Among the world's most beautiful lakes, the West Lake in Hangzhou is one of them. The West Lake has been a very popular attraction for both its nature beauty and its abundant wealth of legend, myth, and the literary output produced by the great litterateurs in different dynasties.
Over China's history, no other lake could catch so much attention of poets, scholars, painters, sculptors, calligraphers and even emperors. Blessed with enchanting natural scenery and an enduring cultural legacy immortalized by a multitude of poems, calligraphy masterpieces, paintings and sculptures, West Lake's boundless charm is not only a visual spectacle but also an experience felt by the heart.
Here is a poetry to depict the landscape on the West Lake, wrote by Su Dongpo, a great shcolar and poet in Song Dynastay:
“ The shimmering ripples delight the eye on sunny days.
The Dim hills present a rare view in rainy haze.
West Lake compares to Xi Zi at her best.
She is gorgeous richly clothed or plainly dressed.”
This poetry vividly describes the West Lake's beauty. The lake is surrouned and dotted by temples, museums, islands, villas, tea houses, memorial halls. On the huge lake, it has quite a few beautiful pools which are linked with arched bridges and casual walkways lined with classic willow trees. On the water surface, the pagodas and pavilions are scattered for visitors to rest and enjoy the view.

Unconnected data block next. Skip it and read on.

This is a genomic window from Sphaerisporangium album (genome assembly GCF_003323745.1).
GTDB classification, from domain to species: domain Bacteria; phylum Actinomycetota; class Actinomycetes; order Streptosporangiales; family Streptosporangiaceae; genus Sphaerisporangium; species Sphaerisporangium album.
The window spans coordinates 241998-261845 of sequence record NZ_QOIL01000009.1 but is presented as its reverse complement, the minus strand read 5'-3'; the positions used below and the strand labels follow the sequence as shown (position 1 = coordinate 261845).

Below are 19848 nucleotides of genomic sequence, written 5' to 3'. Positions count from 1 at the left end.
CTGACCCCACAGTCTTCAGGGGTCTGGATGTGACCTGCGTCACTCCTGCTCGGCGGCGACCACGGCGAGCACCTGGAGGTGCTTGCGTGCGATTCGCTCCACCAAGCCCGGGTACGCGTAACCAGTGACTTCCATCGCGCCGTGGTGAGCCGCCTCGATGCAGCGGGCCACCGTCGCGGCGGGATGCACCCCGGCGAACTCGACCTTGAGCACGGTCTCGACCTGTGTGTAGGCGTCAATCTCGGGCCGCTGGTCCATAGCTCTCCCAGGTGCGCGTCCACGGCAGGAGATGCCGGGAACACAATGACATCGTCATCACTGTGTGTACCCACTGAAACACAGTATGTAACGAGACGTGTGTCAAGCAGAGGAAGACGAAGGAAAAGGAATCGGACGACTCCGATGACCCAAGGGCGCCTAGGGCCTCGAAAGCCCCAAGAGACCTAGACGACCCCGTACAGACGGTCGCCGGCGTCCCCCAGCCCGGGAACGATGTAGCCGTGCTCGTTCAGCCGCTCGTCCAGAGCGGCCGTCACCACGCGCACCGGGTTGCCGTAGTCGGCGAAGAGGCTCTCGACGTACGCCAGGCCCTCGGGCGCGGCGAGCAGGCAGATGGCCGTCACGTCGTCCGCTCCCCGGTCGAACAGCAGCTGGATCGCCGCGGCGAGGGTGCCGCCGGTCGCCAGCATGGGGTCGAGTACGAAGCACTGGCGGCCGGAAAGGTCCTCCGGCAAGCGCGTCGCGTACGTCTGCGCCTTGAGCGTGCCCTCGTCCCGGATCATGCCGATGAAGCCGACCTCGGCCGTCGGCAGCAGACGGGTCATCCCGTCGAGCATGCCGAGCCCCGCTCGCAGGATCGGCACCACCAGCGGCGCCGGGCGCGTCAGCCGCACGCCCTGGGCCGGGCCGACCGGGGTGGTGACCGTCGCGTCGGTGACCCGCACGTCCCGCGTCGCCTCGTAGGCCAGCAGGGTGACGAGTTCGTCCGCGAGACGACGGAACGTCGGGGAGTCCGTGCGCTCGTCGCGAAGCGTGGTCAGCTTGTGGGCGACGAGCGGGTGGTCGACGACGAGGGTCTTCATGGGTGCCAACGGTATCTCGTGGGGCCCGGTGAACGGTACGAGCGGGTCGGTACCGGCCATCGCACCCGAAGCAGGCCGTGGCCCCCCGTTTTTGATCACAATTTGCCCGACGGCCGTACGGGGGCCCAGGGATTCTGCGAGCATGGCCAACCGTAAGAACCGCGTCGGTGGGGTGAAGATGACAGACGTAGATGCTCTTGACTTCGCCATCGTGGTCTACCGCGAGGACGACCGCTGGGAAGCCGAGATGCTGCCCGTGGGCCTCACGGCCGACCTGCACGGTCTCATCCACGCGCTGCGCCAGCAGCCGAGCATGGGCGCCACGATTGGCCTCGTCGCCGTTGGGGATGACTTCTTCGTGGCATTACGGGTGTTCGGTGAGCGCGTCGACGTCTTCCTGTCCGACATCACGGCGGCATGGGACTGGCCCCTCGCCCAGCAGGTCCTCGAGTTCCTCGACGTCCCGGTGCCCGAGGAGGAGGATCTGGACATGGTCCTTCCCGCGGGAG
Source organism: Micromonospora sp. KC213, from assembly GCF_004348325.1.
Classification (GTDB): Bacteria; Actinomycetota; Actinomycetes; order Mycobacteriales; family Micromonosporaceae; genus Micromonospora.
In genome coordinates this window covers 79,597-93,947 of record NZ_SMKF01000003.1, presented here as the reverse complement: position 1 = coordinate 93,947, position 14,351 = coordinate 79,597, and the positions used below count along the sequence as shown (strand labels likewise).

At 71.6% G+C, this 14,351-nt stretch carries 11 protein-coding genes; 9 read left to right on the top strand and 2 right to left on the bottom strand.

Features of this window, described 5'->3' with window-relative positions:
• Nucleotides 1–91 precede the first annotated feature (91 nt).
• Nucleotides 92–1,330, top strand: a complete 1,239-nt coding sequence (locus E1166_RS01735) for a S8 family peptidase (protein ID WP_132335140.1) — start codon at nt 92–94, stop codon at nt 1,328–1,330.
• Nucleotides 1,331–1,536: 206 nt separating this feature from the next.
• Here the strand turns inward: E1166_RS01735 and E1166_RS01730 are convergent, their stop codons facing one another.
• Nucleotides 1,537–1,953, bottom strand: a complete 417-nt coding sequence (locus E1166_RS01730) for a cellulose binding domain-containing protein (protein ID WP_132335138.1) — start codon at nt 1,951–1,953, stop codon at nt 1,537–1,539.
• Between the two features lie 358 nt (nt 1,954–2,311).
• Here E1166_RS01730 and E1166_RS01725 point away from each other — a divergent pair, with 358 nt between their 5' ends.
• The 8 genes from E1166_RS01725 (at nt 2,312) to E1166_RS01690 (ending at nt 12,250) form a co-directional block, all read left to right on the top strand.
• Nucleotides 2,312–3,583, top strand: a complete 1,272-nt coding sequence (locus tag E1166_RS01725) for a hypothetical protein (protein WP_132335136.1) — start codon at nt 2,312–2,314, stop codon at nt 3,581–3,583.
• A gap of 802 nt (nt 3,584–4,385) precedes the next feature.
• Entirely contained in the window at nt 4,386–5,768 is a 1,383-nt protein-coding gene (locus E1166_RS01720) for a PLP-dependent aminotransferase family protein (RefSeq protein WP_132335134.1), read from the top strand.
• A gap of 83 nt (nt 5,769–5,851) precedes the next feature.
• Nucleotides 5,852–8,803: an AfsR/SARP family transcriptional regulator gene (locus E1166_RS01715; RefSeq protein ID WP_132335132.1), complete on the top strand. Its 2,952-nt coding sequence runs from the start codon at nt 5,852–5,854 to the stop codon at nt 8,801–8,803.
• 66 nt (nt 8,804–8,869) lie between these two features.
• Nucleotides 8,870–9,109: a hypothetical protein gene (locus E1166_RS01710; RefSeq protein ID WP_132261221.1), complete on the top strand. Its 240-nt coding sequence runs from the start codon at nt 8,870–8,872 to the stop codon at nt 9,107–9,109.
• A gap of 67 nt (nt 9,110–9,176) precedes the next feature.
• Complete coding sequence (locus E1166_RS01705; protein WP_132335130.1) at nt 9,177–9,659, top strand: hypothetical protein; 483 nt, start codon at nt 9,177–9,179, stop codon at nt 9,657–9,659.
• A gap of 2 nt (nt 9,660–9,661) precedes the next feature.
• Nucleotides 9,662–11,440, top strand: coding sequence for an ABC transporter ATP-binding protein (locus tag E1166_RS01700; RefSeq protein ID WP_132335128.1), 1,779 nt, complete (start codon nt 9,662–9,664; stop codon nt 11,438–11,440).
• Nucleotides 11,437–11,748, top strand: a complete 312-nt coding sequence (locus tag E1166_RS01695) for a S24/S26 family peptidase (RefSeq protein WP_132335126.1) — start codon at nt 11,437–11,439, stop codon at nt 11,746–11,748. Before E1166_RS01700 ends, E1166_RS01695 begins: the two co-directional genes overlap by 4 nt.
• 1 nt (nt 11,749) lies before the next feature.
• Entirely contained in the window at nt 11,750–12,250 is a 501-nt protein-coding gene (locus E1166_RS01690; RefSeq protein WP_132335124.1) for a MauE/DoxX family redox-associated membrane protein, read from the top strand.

The legendry origin of this beloved lake has various versions. One of the most famous sayings holds that a dazzling pearl fell from heaven and morphed into an instantaneous paradise in Hangzhou. A popular poem sheds light on its mystical origin, and it goes like this:
“The West Lake, a dazzling pearl
Falling from the sky,
The Flying Dragon and Dancing Phoenix
Forever standing by.”
Geologists, however, put forward a less romantic view. They state that West Lake was once a lagoon near the mouth of the Qiantang River. What we see today is the action of lasting dredging efforts over the past millennium.
There are many classic tales of love and woe set at West Lake, among which "Lady Snake White" and "Liang Shanbo and Zhu Yingtai" stand out as the two most famous.
Because of its historical and cultural significance, West Lake became a UNESCO World Heritage Site in 2011. UNESCO quotes that :
“West Lake is an outstanding example of a cultural landscape that displays with great clarity the ideals of Chinese landscape aesthetics, as expounded by writers and scholars in the Tang and Song Dynasties. The landscape of West Lake has had a profound impact on the design of gardens, not only in China, but further afield, where lakes and causeways have imitated the harmony and beauty of West Lake. The key components of West Lake still allow it to inspire people to project feelings onto the landscape . The visual parameters of this vast landscape garden are clearly defined, rising to the ridges of the surrounding hills as viewed from Hangzhou.”